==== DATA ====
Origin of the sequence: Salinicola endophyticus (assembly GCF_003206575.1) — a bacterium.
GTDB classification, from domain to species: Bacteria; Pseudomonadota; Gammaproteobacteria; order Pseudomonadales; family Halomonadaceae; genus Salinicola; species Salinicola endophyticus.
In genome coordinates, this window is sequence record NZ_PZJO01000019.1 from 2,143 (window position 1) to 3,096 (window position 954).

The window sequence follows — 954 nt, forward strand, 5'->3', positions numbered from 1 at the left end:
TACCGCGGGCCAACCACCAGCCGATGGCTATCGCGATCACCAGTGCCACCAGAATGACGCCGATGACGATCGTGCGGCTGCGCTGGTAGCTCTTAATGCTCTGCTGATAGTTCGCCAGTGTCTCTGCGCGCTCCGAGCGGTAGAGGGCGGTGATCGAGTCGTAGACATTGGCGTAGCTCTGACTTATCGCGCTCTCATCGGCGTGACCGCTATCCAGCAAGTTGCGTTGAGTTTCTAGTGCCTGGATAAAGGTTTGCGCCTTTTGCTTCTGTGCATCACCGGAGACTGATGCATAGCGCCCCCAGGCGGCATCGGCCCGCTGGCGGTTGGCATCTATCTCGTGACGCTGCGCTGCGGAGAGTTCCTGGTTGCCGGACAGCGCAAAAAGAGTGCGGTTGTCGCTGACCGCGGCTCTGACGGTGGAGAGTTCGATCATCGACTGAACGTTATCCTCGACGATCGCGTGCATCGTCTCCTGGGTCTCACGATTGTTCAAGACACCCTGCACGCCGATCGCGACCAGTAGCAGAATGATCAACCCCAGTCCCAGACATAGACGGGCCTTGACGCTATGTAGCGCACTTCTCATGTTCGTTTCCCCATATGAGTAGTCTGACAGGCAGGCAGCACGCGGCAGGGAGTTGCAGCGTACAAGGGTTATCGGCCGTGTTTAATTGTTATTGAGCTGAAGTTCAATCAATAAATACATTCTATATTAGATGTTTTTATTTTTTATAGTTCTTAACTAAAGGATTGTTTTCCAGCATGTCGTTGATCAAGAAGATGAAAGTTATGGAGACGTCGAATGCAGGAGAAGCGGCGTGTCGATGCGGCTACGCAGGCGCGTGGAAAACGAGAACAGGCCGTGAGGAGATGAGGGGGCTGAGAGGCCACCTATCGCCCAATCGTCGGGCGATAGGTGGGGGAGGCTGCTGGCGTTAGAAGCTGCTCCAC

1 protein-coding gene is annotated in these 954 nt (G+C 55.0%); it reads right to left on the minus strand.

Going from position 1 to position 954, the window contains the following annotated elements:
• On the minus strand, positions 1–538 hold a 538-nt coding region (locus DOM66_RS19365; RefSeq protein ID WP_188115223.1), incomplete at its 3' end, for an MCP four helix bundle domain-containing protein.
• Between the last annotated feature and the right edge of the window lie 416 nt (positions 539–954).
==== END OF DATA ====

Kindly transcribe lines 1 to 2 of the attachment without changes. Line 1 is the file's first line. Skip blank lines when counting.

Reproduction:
Origin of the sequence: Salinicola endophyticus (assembly GCF_003206575.1) — a bacterium.
GTDB classification, from domain to species: Bacteria; Pseudomonadota; Gammaproteobacteria; order Pseudomonadales; family Halomonadaceae; genus Salinicola; species Salinicola endophyticus.